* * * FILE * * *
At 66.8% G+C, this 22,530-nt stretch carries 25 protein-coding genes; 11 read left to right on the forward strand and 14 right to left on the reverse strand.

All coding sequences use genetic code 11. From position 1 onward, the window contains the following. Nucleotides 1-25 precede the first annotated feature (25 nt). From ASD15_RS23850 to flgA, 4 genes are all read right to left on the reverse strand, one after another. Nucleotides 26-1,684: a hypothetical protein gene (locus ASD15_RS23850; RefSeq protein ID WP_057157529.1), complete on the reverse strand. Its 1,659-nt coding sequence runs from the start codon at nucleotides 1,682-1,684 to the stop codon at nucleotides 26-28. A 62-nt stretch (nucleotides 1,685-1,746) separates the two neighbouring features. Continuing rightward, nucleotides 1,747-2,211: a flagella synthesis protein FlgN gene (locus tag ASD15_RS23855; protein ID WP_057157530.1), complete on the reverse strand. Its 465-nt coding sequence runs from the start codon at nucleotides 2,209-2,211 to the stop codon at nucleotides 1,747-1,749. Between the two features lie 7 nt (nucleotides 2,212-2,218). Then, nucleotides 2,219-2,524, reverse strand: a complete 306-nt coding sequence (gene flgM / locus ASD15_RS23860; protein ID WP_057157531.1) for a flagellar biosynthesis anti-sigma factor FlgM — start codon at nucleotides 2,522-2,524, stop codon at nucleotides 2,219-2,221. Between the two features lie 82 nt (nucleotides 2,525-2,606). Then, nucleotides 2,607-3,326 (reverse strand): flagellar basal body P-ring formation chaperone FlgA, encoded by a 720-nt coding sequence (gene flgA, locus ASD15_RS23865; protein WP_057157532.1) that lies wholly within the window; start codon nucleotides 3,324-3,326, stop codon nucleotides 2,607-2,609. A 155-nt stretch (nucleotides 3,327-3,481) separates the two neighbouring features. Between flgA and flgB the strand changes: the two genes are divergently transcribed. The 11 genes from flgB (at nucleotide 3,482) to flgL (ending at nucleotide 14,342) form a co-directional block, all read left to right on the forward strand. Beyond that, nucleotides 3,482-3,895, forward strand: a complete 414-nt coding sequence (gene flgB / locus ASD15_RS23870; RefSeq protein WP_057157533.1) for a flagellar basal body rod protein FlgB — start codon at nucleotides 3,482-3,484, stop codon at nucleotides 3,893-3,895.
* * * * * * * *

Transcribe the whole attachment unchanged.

At 66.8% G+C, this 22,530-nt stretch carries 25 protein-coding genes; 11 read left to right on the forward strand and 14 right to left on the reverse strand.

All coding sequences use genetic code 11. From position 1 onward, the window contains the following. Nucleotides 1-25 precede the first annotated feature (25 nt). From ASD15_RS23850 to flgA, 4 genes are all read right to left on the reverse strand, one after another. Nucleotides 26-1,684: a hypothetical protein gene (locus ASD15_RS23850; RefSeq protein ID WP_057157529.1), complete on the reverse strand. Its 1,659-nt coding sequence runs from the start codon at nucleotides 1,682-1,684 to the stop codon at nucleotides 26-28. A 62-nt stretch (nucleotides 1,685-1,746) separates the two neighbouring features. Continuing rightward, nucleotides 1,747-2,211: a flagella synthesis protein FlgN gene (locus tag ASD15_RS23855; protein ID WP_057157530.1), complete on the reverse strand. Its 465-nt coding sequence runs from the start codon at nucleotides 2,209-2,211 to the stop codon at nucleotides 1,747-1,749. Between the two features lie 7 nt (nucleotides 2,212-2,218). Then, nucleotides 2,219-2,524, reverse strand: a complete 306-nt coding sequence (gene flgM / locus ASD15_RS23860; protein ID WP_057157531.1) for a flagellar biosynthesis anti-sigma factor FlgM — start codon at nucleotides 2,522-2,524, stop codon at nucleotides 2,219-2,221. Between the two features lie 82 nt (nucleotides 2,525-2,606). Then, nucleotides 2,607-3,326 (reverse strand): flagellar basal body P-ring formation chaperone FlgA, encoded by a 720-nt coding sequence (gene flgA, locus ASD15_RS23865; protein WP_057157532.1) that lies wholly within the window; start codon nucleotides 3,324-3,326, stop codon nucleotides 2,607-2,609. A 155-nt stretch (nucleotides 3,327-3,481) separates the two neighbouring features. Between flgA and flgB the strand changes: the two genes are divergently transcribed. The 11 genes from flgB (at nucleotide 3,482) to flgL (ending at nucleotide 14,342) form a co-directional block, all read left to right on the forward strand. Beyond that, nucleotides 3,482-3,895, forward strand: a complete 414-nt coding sequence (gene flgB / locus ASD15_RS23870; RefSeq protein WP_057157533.1) for a flagellar basal body rod protein FlgB — start codon at nucleotides 3,482-3,484, stop codon at nucleotides 3,893-3,895.